There are very few movements our muscles and joints will allow us to make. To develop total body control, you need to work each of the fundamental movements.
If you are only working one, or neglecting one of these movement types your body will lose balance and your posture and overall strength will suffer.
The same goes for the gym guys who only do arms and chest work, or a similar isolation training methods. They look off balance.
Calisthenics training doesn’t involve such direct isolation exercises, focusing more on compound and complex exercises that work multiple muscle groups together. But it is still important to work all of these movement types or you will find your development slows right down and it will be much harder to tackle the more advanced exercises.
Dips are a simple but powerful push exercise
Understanding How Our Body Moves
Calisthenics is based upon the three types of body movement called the fundamental movements: Push Pull and Hold. Training each of these movements will work the whole of your body to maximise the strength and control you have for each of these types of movement.
Understanding how our body moves is key to developing total body control.
Most exercises you can do in the gym incorporate two of these types of movement but isometric tension isn’t something that turns up a whole load in gym training programmes. The fact is though that Isometric conditioning does wonders for your muscles, so you should definitely be including them in your training.
Push movements are the first of the three body movements. Push movements encompass all extension movements i.e. pushing is moving away from your body. With this in mind, jumping is an example of a push movement.
Pull Movements are the exact opposite of push movements. Pull movements bring your limbs in, such as pull ups or leg raises.
Biased pull ups are a strict pulling exercise
Isometric Movements (Holds)
Isometric movements are holds. You could argue that they aren’t actually movements at all, but you just try them! Isometric movements are working your muscles in a still position, so although they aren’t going anywhere, your muscles exert a whole load of force keeping your body in a particular position. The Lever exercises are perfect examples of Isometric exercises.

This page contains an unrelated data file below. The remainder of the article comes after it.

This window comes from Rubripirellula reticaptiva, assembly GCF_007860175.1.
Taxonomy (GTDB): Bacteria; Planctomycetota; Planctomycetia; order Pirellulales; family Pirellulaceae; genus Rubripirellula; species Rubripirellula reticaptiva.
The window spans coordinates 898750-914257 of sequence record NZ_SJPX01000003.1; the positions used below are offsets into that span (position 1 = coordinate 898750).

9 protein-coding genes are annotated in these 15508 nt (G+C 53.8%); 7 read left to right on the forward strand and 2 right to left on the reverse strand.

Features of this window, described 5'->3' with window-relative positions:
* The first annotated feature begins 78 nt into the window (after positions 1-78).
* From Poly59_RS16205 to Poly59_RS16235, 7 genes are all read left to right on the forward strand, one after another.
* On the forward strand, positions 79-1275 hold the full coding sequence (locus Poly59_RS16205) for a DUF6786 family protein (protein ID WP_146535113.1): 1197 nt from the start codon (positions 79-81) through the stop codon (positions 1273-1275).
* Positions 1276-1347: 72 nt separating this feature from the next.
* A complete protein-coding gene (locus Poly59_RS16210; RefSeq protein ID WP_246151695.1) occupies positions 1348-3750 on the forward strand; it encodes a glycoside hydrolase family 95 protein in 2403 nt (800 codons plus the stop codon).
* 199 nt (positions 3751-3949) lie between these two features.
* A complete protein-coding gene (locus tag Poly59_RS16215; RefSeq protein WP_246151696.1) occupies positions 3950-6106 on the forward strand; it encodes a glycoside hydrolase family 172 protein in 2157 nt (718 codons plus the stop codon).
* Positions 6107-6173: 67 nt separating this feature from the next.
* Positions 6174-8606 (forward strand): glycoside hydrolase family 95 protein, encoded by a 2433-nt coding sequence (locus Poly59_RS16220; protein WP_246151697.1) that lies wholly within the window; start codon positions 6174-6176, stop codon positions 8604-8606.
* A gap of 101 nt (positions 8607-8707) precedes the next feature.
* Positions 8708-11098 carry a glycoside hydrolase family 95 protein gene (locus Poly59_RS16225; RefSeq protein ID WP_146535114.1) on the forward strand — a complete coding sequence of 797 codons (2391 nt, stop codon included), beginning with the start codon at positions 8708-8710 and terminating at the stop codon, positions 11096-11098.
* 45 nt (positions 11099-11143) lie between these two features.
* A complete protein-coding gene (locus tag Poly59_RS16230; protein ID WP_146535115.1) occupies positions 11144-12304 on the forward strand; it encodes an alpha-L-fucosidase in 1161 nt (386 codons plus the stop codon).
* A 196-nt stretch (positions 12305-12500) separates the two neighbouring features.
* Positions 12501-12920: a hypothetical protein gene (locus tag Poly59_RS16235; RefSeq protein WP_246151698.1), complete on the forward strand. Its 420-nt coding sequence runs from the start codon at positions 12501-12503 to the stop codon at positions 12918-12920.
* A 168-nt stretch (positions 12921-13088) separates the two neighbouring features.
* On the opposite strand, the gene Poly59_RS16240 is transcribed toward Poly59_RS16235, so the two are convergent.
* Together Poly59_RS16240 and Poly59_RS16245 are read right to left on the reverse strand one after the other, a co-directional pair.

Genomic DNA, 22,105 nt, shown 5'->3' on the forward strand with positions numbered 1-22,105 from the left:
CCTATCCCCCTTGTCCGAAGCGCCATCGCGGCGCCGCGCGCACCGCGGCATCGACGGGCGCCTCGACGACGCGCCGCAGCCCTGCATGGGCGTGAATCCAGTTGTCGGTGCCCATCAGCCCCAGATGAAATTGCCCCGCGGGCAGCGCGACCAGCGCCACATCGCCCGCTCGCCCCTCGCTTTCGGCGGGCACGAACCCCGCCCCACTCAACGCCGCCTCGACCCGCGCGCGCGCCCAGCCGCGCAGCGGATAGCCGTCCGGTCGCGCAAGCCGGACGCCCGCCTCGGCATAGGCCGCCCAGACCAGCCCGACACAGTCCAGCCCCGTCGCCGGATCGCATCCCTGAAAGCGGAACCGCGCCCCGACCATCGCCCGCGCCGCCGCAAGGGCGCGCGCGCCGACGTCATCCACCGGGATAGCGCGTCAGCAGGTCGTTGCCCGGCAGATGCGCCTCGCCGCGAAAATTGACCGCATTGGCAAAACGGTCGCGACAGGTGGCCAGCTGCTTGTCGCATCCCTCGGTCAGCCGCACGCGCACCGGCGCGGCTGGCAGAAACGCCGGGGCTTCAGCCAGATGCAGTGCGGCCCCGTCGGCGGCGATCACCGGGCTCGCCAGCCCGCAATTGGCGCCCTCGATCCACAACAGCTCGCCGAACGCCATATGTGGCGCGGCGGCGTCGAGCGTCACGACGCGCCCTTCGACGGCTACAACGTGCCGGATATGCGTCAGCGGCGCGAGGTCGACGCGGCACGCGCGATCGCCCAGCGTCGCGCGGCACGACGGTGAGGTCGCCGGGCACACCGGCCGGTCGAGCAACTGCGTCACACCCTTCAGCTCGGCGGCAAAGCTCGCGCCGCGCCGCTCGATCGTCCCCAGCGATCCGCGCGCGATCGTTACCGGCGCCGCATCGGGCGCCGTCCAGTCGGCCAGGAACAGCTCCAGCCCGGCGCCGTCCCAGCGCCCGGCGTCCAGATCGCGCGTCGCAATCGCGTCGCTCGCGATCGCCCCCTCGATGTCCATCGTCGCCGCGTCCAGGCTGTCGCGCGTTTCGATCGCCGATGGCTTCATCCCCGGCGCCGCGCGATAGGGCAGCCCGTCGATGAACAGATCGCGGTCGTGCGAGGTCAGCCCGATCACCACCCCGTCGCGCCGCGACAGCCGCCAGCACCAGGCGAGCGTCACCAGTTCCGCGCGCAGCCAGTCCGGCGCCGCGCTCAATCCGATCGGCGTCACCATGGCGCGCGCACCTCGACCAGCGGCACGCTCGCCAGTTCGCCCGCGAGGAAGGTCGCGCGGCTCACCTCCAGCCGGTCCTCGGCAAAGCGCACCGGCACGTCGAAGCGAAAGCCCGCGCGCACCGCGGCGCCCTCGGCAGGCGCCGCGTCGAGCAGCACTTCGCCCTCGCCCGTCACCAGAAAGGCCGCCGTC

How Can You Work This Into Your Training?
It’s all good knowing out about these movements but how do you work it into your training? The good news is that the fundamental exercises I recommend on my getting started page cover the main movement types, but you do need to be conscious of working all directions regularly.
Some coaches recommend doing one day per movement and mixing the legs in or even having a pure squatting day. This will work well for you if you are used to splitting your training on gym days, but it isn’t the only way.
You can just as easily mix the types together on training days, or do one total body workout each session it’s up to you.
The one thing to be aware of is what movements your exercises are working. A good way to keep track of your development is to test your rep max every month for each of the fundamental movements, pull ups dips leg raises and pistol squats, this way you can measure your development on the basic movements easily.
Elbow Lever is an example of an advanced isometrics exercise. It takes a lot of strength, coordination and balance.
Flexibility And Range Of Motion
When you are training, it isn’t all about squeezing as hard as you can all of the time. To build functional strength and control it is also important to work on your flexibility.
Flexibility is important to increase your range of motion. The further you can move the more you can get out of your exercises and the better function your body can perform.
Even some of the basic calisthenics exercises require a good range of motion particularly in your shoulders.
When you are training, it is important to focus on using the full range of motion of your joints and muscles, fully extending as far as you can and then squeezing in as tight as possible. You may have seen people doing pull ups before only going down to about 90 degrees and counting it as a full rep! That is a half rep, mate.
If you are working the full range of motion you will quickly notice your muscles get more defined, longer and thicker all around, so be consistent and do full reps.
Having said that, sometimes it will help to kip your exercises a little, especially when you are use progressing to a new challenge, in which case you will benefit from just doing the movement in the first place. But when you can do a few reps, technique I key to serious improvement, otherwise you will be slowing yourself down in the long run and your workout will get sloppy.
Movement Focused Training
So when you are doing your calisthenics training, don’t think too much about your biceps size, focus on building the all round strength with total body exercises based on these fundamental movements. If you are doing pull ups, your biceps will grow, but also your back and shoulders. Focus on bringing everything together as one unit with a full range of motion and great technique!
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